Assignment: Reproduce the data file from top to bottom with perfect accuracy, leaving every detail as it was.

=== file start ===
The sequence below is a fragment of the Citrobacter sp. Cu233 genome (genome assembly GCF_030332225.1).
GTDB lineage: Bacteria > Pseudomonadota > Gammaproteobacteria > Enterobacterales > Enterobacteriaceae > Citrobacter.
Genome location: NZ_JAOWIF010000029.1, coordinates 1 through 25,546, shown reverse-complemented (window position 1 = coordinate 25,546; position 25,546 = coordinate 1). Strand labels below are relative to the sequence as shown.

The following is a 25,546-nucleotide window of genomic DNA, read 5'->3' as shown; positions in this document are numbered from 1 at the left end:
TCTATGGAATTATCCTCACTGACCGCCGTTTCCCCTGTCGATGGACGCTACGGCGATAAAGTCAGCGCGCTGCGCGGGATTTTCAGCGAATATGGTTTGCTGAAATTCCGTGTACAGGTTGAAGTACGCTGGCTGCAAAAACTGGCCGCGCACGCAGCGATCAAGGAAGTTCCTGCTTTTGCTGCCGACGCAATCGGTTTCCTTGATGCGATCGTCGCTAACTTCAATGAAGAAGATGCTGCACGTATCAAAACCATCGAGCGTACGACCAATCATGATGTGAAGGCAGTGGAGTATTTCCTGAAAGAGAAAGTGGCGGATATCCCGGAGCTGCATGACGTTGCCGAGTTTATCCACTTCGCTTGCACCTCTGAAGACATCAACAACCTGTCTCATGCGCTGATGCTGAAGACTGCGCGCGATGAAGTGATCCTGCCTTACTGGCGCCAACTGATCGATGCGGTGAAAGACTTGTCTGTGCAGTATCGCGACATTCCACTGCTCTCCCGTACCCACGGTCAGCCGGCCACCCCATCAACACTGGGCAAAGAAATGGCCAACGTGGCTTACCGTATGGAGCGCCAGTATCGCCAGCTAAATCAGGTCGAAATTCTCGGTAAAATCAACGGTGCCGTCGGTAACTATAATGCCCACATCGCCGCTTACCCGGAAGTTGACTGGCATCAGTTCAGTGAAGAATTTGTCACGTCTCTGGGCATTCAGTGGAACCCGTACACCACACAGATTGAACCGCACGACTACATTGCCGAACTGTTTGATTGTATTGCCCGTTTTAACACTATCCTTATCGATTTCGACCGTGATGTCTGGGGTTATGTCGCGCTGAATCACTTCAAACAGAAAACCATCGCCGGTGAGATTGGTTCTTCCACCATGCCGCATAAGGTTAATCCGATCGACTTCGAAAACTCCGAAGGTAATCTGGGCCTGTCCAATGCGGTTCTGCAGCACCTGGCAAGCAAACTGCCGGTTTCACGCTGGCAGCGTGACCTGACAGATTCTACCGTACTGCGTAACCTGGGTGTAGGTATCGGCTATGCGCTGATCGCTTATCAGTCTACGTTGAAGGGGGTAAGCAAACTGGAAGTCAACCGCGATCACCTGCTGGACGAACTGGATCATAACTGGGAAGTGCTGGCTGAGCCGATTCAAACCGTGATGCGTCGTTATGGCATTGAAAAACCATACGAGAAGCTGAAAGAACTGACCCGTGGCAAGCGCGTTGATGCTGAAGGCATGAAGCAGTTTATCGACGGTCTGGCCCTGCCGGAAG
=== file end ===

The sequence below is a fragment of the Citrobacter sp. Cu233 genome (genome assembly GCF_030332225.1).
GTDB lineage: Bacteria > Pseudomonadota > Gammaproteobacteria > Enterobacterales > Enterobacteriaceae > Citrobacter.
Genome location: NZ_JAOWIF010000029.1, coordinates 1 through 25,546, shown reverse-complemented (window position 1 = coordinate 25,546; position 25,546 = coordinate 1). Strand labels below are relative to the sequence as shown.

The following is a 25,546-nucleotide window of genomic DNA, read 5'->3' as shown; positions in this document are numbered from 1 at the left end:
TCTATGGAATTATCCTCACTGACCGCCGTTTCCCCTGTCGATGGACGCTACGGCGATAAAGTCAGCGCGCTGCGCGGGATTTTCAGCGAATATGGTTTGCTGAAATTCCGTGTACAGGTTGAAGTACGCTGGCTGCAAAAACTGGCCGCGCACGCAGCGATCAAGGAAGTTCCTGCTTTTGCTGCCGACGCAATCGGTTTCCTTGATGCGATCGTCGCTAACTTCAATGAAGAAGATGCTGCACGTATCAAAACCATCGAGCGTACGACCAATCATGATGTGAAGGCAGTGGAGTATTTCCTGAAAGAGAAAGTGGCGGATATCCCGGAGCTGCATGACGTTGCCGAGTTTATCCACTTCGCTTGCACCTCTGAAGACATCAACAACCTGTCTCATGCGCTGATGCTGAAGACTGCGCGCGATGAAGTGATCCTGCCTTACTGGCGCCAACTGATCGATGCGGTGAAAGACTTGTCTGTGCAGTATCGCGACATTCCACTGCTCTCCCGTACCCACGGTCAGCCGGCCACCCCATCAACACTGGGCAAAGAAATGGCCAACGTGGCTTACCGTATGGAGCGCCAGTATCGCCAGCTAAATCAGGTCGAAATTCTCGGTAAAATCAACGGTGCCGTCGGTAACTATAATGCCCACATCGCCGCTTACCCGGAAGTTGACTGGCATCAGTTCAGTGAAGAATTTGTCACGTCTCTGGGCATTCAGTGGAACCCGTACACCACACAGATTGAACCGCACGACTACATTGCCGAACTGTTTGATTGTATTGCCCGTTTTAACACTATCCTTATCGATTTCGACCGTGATGTCTGGGGTTATGTCGCGCTGAATCACTTCAAACAGAAAACCATCGCCGGTGAGATTGGTTCTTCCACCATGCCGCATAAGGTTAATCCGATCGACTTCGAAAACTCCGAAGGTAATCTGGGCCTGTCCAATGCGGTTCTGCAGCACCTGGCAAGCAAACTGCCGGTTTCACGCTGGCAGCGTGACCTGACAGATTCTACCGTACTGCGTAACCTGGGTGTAGGTATCGGCTATGCGCTGATCGCTTATCAGTCTACGTTGAAGGGGGTAAGCAAACTGGAAGTCAACCGCGATCACCTGCTGGACGAACTGGATCATAACTGGGAAGTGCTGGCTGAGCCGATTCAAACCGTGATGCGTCGTTATGGCATTGAAAAACCATACGAGAAGCTGAAAGAACTGACCCGTGGCAAGCGCGTTGATGCTGAAGGCATGAAGCAGTTTATCGACGGTCTGGCCCTGCCGGAAG